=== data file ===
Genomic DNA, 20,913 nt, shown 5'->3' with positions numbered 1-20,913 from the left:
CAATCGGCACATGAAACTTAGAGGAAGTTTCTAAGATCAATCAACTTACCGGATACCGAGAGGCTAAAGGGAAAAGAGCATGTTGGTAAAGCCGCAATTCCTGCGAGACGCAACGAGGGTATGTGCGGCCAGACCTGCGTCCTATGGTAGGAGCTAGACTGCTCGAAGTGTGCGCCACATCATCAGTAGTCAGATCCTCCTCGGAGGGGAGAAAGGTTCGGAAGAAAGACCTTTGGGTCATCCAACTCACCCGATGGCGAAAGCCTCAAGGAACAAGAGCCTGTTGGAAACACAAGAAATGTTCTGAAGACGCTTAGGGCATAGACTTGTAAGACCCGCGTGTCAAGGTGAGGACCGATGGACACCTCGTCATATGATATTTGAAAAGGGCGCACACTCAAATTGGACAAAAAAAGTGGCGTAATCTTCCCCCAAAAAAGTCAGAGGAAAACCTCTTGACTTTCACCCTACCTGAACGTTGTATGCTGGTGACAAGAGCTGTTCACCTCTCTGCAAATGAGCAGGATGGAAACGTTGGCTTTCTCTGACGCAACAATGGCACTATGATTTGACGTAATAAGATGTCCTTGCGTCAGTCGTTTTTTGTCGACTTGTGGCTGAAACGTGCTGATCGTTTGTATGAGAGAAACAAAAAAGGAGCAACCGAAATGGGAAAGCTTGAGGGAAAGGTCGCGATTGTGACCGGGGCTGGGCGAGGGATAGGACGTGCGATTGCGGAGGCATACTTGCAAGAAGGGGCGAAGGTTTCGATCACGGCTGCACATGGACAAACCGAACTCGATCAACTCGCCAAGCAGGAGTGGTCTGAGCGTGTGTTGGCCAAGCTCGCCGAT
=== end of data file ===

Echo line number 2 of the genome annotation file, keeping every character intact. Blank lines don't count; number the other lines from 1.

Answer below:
CAATCGGCACATGAAACTTAGAGGAAGTTTCTAAGATCAATCAACTTACCGGATACCGAGAGGCTAAAGGGAAAAGAGCATGTTGGTAAAGCCGCAATTCCTGCGAGACGCAACGAGGGTATGTGCGGCCAGACCTGCGTCCTATGGTAGGAGCTAGACTGCTCGAAGTGTGCGCCACATCATCAGTAGTCAGATCCTCCTCGGAGGGGAGAAAGGTTCGGAAGAAAGACCTTTGGGTCATCCAACTCACCCGATGGCGAAAGCCTCAAGGAACAAGAGCCTGTTGGAAACACAAGAAATGTTCTGAAGACGCTTAGGGCATAGACTTGTAAGACCCGCGTGTCAAGGTGAGGACCGATGGACACCTCGTCATATGATATTTGAAAAGGGCGCACACTCAAATTGGACAAAAAAAGTGGCGTAATCTTCCCCCAAAAAAGTCAGAGGAAAACCTCTTGACTTTCACCCTACCTGAACGTTGTATGCTGGTGACAAGAGCTGTTCACCTCTCTGCAAATGAGCAGGATGGAAACGTTGGCTTTCTCTGACGCAACAATGGCACTATGATTTGACGTAATAAGATGTCCTTGCGTCAGTCGTTTTTTGTCGACTTGTGGCTGAAACGTGCTGATCGTTTGTATGAGAGAAACAAAAAAGGAGCAACCGAAATGGGAAAGCTTGAGGGAAAGGTCGCGATTGTGACCGGGGCTGGGCGAGGGATAGGACGTGCGATTGCGGAGGCATACTTGCAAGAAGGGGCGAAGGTTTCGATCACGGCTGCACATGGACAAACCGAACTCGATCAACTCGCCAAGCAGGAGTGGTCTGAGCGTGTGTTGGCCAAGCTCGCCGAT